The polyolefin resins can also comprise one or more functional groups such as an unsaturated ester or acid, and these polyolefins are well known and can be prepared by conventional high-pressure techniques. The unsaturated esters can be alkyl acrylates, alkyl methacrylates, or vinyl carboxylates. The alkyl groups can have 1 to 8 carbon atoms and preferably have 1 to 4 carbon atoms. The carboxylate groups can have 2 to 8 carbon atoms and preferably have 2 to 5 carbon atoms. The portion of the copolymer attributed to the ester comonomer can be in the range of 1 up to 50 percent by weight based on the weight of the copolymer. Examples of the acrylates and methacrylates are ethyl acrylate, methyl acrylate, methyl methacrylate, t-butyl acrylate, n-butyl acrylate, n-butyl methacrylate, and 2-ethylhexyl acrylate. Examples of the vinyl carboxylates are vinyl acetate, vinyl propionate, and vinyl butanoate. Examples of the unsaturated acids include acrylic acids or maleic acids.
More specific examples of polyolefins useful in this invention include very low density polyethylene (VLDPE) (e.g., FLEXOMER® ethylene/1-hexene polyethylene made by The Dow Chemical Company), homogeneously branched, linear ethylene/∀-olefin copolymers (e.g. TAFMER® by Mitsui Petrochemicals Company Limited and EXACT® by Exxon Chemical Company), homogeneously branched, substantially linear ethylene/∀-olefin polymers (e.g., AFFINITY® and ENGAGE® polyethylene available from The Dow Chemical Company), and olefin block copolymers such as those described in U.S. Pat. No. 7,355,089 (e.g., INFUSE® available from The Dow Chemical Company). The more preferred polyolefin copolymers are the homogeneously branched linear and substantially linear ethylene copolymers. The substantially linear ethylene copolymers are especially preferred, and are more fully described in U.S. Pat. Nos. 5,272,236, 5,278,272 and 5,986,028.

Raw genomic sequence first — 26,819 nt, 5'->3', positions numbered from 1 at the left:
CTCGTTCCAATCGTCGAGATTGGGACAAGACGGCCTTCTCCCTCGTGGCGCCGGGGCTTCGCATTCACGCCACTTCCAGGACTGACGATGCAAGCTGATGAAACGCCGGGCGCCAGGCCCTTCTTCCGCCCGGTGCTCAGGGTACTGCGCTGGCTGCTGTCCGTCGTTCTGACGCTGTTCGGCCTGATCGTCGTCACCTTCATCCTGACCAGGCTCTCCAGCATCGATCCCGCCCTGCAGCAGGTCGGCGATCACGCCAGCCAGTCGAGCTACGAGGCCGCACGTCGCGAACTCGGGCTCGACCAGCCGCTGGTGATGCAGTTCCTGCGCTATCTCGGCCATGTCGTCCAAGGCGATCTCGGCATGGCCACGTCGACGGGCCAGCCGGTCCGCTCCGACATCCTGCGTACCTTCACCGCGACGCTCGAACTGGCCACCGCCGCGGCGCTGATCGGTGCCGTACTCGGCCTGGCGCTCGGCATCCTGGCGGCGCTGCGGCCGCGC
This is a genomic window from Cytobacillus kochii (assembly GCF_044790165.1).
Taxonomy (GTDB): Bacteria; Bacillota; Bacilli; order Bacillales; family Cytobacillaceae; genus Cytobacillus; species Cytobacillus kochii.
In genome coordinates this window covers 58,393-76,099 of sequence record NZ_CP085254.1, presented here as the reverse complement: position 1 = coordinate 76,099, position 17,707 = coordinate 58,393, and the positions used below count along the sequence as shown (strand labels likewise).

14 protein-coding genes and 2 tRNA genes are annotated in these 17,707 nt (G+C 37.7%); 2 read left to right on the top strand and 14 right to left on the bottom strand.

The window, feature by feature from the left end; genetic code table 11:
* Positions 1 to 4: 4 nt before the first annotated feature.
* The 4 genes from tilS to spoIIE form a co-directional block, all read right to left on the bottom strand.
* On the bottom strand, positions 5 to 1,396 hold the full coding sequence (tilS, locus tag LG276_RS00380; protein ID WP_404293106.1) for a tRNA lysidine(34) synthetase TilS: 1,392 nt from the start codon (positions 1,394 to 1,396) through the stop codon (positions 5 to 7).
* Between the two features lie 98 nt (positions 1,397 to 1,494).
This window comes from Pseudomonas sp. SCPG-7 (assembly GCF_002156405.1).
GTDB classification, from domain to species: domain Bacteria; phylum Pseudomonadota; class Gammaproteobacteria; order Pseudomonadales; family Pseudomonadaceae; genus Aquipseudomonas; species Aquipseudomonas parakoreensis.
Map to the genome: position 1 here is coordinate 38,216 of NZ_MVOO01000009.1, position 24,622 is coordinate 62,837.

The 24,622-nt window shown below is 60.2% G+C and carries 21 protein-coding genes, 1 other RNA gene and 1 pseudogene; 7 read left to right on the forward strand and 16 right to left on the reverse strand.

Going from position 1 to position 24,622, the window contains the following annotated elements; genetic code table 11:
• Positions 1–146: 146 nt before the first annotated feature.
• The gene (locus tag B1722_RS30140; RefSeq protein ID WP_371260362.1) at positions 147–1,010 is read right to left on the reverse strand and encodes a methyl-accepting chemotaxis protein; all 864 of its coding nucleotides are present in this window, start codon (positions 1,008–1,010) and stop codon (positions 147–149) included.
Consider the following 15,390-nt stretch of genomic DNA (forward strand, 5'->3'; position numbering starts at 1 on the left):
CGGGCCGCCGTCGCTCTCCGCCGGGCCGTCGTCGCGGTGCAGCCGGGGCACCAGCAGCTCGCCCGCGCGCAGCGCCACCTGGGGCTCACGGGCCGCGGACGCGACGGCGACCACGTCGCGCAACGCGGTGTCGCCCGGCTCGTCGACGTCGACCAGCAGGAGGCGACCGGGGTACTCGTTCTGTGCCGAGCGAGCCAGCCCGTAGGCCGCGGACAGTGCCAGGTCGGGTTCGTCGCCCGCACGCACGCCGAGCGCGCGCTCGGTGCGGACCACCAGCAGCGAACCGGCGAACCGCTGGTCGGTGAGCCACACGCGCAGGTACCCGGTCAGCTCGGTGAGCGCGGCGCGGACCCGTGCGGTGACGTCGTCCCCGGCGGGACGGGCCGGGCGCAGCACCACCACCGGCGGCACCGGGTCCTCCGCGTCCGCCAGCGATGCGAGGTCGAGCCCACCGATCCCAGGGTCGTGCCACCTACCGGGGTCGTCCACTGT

The polyolefins useful in the practice of this invention also include propylene, butene and other alkene-based copolymers, e.g., copolymers comprising a majority of units derived from propylene and a minority of units derived from another α-olefin (including ethylene). Exemplary propylene polymers useful in the practice of this invention include the VERSIFY® polymers available from The Dow Chemical Company, and the VISTAMAXX® polymers available from ExxonMobil Chemical Company.
Blends of any of the above olefinic polymers can also be used in this invention, and the olefin polymers can be blended or diluted with one or more other polymers to the extent that, in a preferred mode, the olefin polymers of this invention constitute at least about 50, preferably at least about 75 and more preferably at least about 80, weight percent of the thermoplastic polymer component of the blend. In a less preferred mode and depending on other properties that may be sought, the olefin polymer content may be less than 50% of the thermoplastic polymer component.